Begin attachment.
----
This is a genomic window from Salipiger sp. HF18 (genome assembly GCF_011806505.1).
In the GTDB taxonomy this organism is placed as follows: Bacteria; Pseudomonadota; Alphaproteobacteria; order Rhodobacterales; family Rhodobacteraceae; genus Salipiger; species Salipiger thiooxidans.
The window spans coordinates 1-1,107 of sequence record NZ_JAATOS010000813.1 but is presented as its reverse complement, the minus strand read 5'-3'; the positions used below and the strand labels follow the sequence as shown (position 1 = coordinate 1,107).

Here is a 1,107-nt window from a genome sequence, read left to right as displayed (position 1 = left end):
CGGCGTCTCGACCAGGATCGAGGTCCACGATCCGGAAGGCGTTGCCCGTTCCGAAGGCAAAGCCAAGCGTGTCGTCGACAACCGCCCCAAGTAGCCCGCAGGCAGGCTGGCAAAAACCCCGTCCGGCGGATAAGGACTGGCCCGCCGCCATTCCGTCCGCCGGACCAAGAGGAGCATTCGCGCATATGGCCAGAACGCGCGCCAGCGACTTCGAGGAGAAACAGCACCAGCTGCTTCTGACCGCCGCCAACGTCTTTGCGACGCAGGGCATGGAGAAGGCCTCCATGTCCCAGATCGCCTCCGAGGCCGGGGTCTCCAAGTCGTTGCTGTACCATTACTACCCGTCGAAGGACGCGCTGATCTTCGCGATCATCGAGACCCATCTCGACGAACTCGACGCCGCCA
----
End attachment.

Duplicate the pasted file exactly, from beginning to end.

This is a genomic window from Salipiger sp. HF18 (genome assembly GCF_011806505.1).
In the GTDB taxonomy this organism is placed as follows: Bacteria; Pseudomonadota; Alphaproteobacteria; order Rhodobacterales; family Rhodobacteraceae; genus Salipiger; species Salipiger thiooxidans.
The window spans coordinates 1-1,107 of sequence record NZ_JAATOS010000813.1 but is presented as its reverse complement, the minus strand read 5'-3'; the positions used below and the strand labels follow the sequence as shown (position 1 = coordinate 1,107).

Here is a 1,107-nt window from a genome sequence, read left to right as displayed (position 1 = left end):
CGGCGTCTCGACCAGGATCGAGGTCCACGATCCGGAAGGCGTTGCCCGTTCCGAAGGCAAAGCCAAGCGTGTCGTCGACAACCGCCCCAAGTAGCCCGCAGGCAGGCTGGCAAAAACCCCGTCCGGCGGATAAGGACTGGCCCGCCGCCATTCCGTCCGCCGGACCAAGAGGAGCATTCGCGCATATGGCCAGAACGCGCGCCAGCGACTTCGAGGAGAAACAGCACCAGCTGCTTCTGACCGCCGCCAACGTCTTTGCGACGCAGGGCATGGAGAAGGCCTCCATGTCCCAGATCGCCTCCGAGGCCGGGGTCTCCAAGTCGTTGCTGTACCATTACTACCCGTCGAAGGACGCGCTGATCTTCGCGATCATCGAGACCCATCTCGACGAACTCGACGCCGCCA